You are at the top of your field and you have been chosen to offer your wisdom to the graduating class of a distinguished university. All eyes are on you, everyone is awaiting the genius that is sure to originate in your brain and eloquently emerge from your mouth.
Commencement speakers react one of two ways: Either allowing the brilliance to flow or pushing out the trite babble that they have recycled from their own graduation ceremony.
Here is a sampling of both:
“I congratulate the students for being able to walk even a half a mile in this non-breathable fabric in the Williamsburg heat. I am sure the environment that now exists under your robes, are the same conditions that primordial life began on this earth.”-Jon Stewart, May 20, 2005, College of William & Mary
“But freedom is not enough. You do not wipe away the scars of centuries by saying: Now you are free to go where you want, and do as you desire, and choose the leaders you please.You do not take a person who, for years, has been hobbled by chains and liberate him, bring him up to the starting line of a race and then say, ‘you are free to compete with all the others,’ and still justly believe that you have been completely fair.”-Lyndon B. Johnson, June 4, 1965, Howard University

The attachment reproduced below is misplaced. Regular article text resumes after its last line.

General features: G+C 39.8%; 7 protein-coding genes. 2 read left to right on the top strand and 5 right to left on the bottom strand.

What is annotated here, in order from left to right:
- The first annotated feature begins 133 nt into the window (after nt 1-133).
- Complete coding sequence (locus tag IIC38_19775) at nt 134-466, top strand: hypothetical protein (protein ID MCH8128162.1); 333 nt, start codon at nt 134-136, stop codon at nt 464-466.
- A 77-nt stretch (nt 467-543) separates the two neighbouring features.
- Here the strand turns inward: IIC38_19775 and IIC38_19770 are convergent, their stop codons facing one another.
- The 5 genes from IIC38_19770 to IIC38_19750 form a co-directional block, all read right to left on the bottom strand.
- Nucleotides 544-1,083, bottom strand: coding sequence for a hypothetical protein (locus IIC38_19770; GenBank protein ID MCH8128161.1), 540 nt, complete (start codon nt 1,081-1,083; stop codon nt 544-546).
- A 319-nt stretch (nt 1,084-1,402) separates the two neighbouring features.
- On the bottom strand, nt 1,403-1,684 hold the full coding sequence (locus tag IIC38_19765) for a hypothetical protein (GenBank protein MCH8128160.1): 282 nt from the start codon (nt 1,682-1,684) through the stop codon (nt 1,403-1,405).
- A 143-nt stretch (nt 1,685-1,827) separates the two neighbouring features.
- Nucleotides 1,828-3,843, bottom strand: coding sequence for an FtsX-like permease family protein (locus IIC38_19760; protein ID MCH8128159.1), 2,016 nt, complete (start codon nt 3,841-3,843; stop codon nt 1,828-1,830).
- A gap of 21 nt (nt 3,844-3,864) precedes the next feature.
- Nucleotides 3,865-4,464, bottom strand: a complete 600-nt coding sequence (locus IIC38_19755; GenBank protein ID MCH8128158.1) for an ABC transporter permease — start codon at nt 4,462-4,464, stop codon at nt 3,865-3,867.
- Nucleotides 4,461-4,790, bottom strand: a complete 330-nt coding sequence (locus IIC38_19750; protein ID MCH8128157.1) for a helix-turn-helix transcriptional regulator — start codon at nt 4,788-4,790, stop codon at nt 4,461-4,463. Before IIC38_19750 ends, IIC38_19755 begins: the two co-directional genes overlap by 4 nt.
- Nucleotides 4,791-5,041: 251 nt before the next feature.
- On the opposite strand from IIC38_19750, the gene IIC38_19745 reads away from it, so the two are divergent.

“Today is the first day of the rest of your lives.”-Professor Greg Elliott, May 27, 2006, Macquarie University
“Turn your wounds into wisdom. You will be wounded many times in your life. You’ll make mistakes. Some people will call them failures but I have learned that failure is really God’s way of saying, “Excuse me, you’re moving in the wrong direction.” It’s just an experience, just an experience.”-Oprah Winfrey, May 30, 1997, Wellesley College
“In a world where the systems are crushing us, where many of our leaders are shadow-puppets, mouthing hypocrisies on the media stage, where centralization, big business, big government, is constantly, fascistically, gaining each day on the individual and has wiped out so much of the human spirit in this century, I think that people are the one recurrent hope we have.”-Oliver Stone, May 10, 1994, University of California-Berkeley